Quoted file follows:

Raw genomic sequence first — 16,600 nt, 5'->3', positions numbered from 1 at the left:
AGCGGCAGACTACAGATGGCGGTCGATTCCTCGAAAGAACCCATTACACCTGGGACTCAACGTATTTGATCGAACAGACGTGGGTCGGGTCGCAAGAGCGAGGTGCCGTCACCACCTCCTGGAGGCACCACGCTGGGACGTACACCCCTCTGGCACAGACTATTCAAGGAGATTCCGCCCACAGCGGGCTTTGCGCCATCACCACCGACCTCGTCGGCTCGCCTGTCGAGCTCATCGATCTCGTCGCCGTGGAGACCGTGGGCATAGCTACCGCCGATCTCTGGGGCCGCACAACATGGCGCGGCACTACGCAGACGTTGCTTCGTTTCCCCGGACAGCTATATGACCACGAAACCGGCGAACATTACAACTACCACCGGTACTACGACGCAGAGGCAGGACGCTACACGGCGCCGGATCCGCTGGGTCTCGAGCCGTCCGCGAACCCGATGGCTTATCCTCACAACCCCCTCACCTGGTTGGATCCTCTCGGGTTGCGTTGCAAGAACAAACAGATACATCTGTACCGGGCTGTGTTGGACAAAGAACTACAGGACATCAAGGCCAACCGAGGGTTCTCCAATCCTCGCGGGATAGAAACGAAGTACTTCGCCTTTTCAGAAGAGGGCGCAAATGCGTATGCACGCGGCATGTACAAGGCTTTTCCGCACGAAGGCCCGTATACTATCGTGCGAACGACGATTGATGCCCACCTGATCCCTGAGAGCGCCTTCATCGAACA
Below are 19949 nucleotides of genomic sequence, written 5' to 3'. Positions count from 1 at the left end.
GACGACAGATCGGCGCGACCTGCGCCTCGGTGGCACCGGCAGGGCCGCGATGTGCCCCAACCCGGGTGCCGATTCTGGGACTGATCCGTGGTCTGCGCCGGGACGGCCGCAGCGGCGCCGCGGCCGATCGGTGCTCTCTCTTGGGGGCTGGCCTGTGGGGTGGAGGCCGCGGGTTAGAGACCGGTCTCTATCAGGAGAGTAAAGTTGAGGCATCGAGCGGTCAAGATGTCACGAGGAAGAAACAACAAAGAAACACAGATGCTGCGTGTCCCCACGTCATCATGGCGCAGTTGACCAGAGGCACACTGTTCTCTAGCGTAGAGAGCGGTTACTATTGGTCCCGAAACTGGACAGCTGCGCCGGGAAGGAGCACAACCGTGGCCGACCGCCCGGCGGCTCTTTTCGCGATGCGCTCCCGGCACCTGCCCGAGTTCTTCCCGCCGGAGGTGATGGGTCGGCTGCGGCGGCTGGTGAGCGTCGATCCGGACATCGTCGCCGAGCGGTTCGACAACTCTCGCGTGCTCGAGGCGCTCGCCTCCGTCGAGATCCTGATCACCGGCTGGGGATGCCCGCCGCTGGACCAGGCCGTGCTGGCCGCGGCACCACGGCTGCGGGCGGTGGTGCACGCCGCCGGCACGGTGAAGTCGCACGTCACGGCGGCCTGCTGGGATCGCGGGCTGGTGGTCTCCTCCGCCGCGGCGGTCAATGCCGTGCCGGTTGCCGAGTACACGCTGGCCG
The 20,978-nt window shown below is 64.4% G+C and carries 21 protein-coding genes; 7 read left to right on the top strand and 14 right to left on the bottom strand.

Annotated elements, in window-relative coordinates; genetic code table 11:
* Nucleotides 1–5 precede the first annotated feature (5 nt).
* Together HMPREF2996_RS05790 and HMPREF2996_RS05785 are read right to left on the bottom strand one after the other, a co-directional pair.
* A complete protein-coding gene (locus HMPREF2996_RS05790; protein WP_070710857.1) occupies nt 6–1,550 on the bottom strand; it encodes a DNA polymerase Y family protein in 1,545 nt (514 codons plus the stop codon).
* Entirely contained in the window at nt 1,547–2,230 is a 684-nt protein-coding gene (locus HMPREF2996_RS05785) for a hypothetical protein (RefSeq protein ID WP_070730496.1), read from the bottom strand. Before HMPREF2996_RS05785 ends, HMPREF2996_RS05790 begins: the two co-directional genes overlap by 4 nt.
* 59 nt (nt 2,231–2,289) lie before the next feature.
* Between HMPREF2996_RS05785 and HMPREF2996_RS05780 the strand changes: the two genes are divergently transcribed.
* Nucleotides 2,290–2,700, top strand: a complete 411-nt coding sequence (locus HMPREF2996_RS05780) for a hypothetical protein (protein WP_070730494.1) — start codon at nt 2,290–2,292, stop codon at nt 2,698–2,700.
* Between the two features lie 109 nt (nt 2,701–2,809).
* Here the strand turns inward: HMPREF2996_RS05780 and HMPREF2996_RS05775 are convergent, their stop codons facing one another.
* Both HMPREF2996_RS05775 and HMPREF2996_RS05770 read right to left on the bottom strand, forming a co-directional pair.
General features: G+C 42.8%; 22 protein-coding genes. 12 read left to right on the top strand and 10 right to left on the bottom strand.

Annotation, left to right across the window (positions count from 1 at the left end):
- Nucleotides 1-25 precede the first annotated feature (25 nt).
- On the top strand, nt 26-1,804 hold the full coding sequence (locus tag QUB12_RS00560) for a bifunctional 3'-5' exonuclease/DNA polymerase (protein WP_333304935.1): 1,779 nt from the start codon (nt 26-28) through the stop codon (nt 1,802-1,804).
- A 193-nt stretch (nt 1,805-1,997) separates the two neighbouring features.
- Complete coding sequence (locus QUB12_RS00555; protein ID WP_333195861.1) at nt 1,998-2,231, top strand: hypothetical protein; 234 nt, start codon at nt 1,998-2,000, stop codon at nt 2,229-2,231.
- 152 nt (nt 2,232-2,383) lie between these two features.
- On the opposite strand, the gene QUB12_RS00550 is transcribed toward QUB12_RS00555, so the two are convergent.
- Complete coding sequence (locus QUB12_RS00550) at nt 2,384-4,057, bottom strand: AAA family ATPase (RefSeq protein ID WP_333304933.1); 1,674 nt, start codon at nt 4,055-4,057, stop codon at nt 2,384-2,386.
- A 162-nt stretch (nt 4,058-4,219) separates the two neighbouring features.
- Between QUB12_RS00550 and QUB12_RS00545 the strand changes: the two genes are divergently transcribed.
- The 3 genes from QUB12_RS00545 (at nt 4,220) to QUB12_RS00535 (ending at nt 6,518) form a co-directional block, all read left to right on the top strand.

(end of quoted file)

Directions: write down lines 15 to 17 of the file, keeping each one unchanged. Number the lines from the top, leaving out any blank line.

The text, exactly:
* Here the strand turns inward: HMPREF2996_RS05780 and HMPREF2996_RS05775 are convergent, their stop codons facing one another.
* Both HMPREF2996_RS05775 and HMPREF2996_RS05770 read right to left on the bottom strand, forming a co-directional pair.
General features: G+C 42.8%; 22 protein-coding genes. 12 read left to right on the top strand and 10 right to left on the bottom strand.